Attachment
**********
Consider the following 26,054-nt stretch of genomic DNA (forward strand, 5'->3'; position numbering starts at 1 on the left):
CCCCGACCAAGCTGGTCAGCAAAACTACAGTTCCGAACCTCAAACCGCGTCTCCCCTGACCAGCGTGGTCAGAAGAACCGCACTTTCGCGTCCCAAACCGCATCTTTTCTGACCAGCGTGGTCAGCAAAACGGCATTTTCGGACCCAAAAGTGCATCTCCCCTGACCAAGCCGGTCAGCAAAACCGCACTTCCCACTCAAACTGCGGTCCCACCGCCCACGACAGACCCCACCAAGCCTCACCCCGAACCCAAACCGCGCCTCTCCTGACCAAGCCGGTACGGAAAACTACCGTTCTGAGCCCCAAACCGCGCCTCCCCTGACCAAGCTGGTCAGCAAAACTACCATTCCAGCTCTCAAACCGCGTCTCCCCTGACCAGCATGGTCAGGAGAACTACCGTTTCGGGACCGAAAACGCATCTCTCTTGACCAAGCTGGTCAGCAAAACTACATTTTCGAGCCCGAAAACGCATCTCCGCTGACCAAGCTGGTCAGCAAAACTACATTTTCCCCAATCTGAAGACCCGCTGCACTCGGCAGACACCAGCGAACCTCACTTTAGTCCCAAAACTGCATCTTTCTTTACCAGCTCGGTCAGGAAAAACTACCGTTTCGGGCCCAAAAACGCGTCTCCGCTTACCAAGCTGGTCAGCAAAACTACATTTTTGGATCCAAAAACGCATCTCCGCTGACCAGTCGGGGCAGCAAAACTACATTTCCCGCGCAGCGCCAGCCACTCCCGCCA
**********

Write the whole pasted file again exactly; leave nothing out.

Consider the following 26,054-nt stretch of genomic DNA (forward strand, 5'->3'; position numbering starts at 1 on the left):
CCCCGACCAAGCTGGTCAGCAAAACTACAGTTCCGAACCTCAAACCGCGTCTCCCCTGACCAGCGTGGTCAGAAGAACCGCACTTTCGCGTCCCAAACCGCATCTTTTCTGACCAGCGTGGTCAGCAAAACGGCATTTTCGGACCCAAAAGTGCATCTCCCCTGACCAAGCCGGTCAGCAAAACCGCACTTCCCACTCAAACTGCGGTCCCACCGCCCACGACAGACCCCACCAAGCCTCACCCCGAACCCAAACCGCGCCTCTCCTGACCAAGCCGGTACGGAAAACTACCGTTCTGAGCCCCAAACCGCGCCTCCCCTGACCAAGCTGGTCAGCAAAACTACCATTCCAGCTCTCAAACCGCGTCTCCCCTGACCAGCATGGTCAGGAGAACTACCGTTTCGGGACCGAAAACGCATCTCTCTTGACCAAGCTGGTCAGCAAAACTACATTTTCGAGCCCGAAAACGCATCTCCGCTGACCAAGCTGGTCAGCAAAACTACATTTTCCCCAATCTGAAGACCCGCTGCACTCGGCAGACACCAGCGAACCTCACTTTAGTCCCAAAACTGCATCTTTCTTTACCAGCTCGGTCAGGAAAAACTACCGTTTCGGGCCCAAAAACGCGTCTCCGCTTACCAAGCTGGTCAGCAAAACTACATTTTTGGATCCAAAAACGCATCTCCGCTGACCAGTCGGGGCAGCAAAACTACATTTCCCGCGCAGCGCCAGCCACTCCCGCCA